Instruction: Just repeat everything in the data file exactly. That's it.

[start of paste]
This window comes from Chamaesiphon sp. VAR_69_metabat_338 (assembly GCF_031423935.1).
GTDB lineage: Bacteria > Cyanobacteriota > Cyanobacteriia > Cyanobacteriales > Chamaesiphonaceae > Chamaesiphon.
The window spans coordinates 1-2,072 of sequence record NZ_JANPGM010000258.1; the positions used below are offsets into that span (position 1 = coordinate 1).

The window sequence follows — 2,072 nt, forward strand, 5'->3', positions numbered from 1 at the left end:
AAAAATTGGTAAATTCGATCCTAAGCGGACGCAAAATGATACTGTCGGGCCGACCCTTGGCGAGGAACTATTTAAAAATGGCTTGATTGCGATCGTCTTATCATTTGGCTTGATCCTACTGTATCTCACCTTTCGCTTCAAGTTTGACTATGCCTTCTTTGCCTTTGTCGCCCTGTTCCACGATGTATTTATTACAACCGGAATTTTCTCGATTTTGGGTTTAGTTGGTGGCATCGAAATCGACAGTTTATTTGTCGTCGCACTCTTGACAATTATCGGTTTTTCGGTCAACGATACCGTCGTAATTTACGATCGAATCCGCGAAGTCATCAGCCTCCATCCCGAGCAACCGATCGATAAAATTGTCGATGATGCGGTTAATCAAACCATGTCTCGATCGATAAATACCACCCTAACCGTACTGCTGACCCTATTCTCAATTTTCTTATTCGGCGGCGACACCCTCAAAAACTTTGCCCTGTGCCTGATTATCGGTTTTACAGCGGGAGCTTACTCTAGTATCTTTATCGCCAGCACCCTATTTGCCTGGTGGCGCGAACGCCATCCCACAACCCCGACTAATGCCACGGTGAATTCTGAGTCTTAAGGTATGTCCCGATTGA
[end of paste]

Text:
This window comes from Chamaesiphon sp. VAR_69_metabat_338 (assembly GCF_031423935.1).
GTDB lineage: Bacteria > Cyanobacteriota > Cyanobacteriia > Cyanobacteriales > Chamaesiphonaceae > Chamaesiphon.
The window spans coordinates 1-2,072 of sequence record NZ_JANPGM010000258.1; the positions used below are offsets into that span (position 1 = coordinate 1).

The window sequence follows — 2,072 nt, forward strand, 5'->3', positions numbered from 1 at the left end:
AAAAATTGGTAAATTCGATCCTAAGCGGACGCAAAATGATACTGTCGGGCCGACCCTTGGCGAGGAACTATTTAAAAATGGCTTGATTGCGATCGTCTTATCATTTGGCTTGATCCTACTGTATCTCACCTTTCGCTTCAAGTTTGACTATGCCTTCTTTGCCTTTGTCGCCCTGTTCCACGATGTATTTATTACAACCGGAATTTTCTCGATTTTGGGTTTAGTTGGTGGCATCGAAATCGACAGTTTATTTGTCGTCGCACTCTTGACAATTATCGGTTTTTCGGTCAACGATACCGTCGTAATTTACGATCGAATCCGCGAAGTCATCAGCCTCCATCCCGAGCAACCGATCGATAAAATTGTCGATGATGCGGTTAATCAAACCATGTCTCGATCGATAAATACCACCCTAACCGTACTGCTGACCCTATTCTCAATTTTCTTATTCGGCGGCGACACCCTCAAAAACTTTGCCCTGTGCCTGATTATCGGTTTTACAGCGGGAGCTTACTCTAGTATCTTTATCGCCAGCACCCTATTTGCCTGGTGGCGCGAACGCCATCCCACAACCCCGACTAATGCCACGGTGAATTCTGAGTCTTAAGGTATGTCCCGATTGA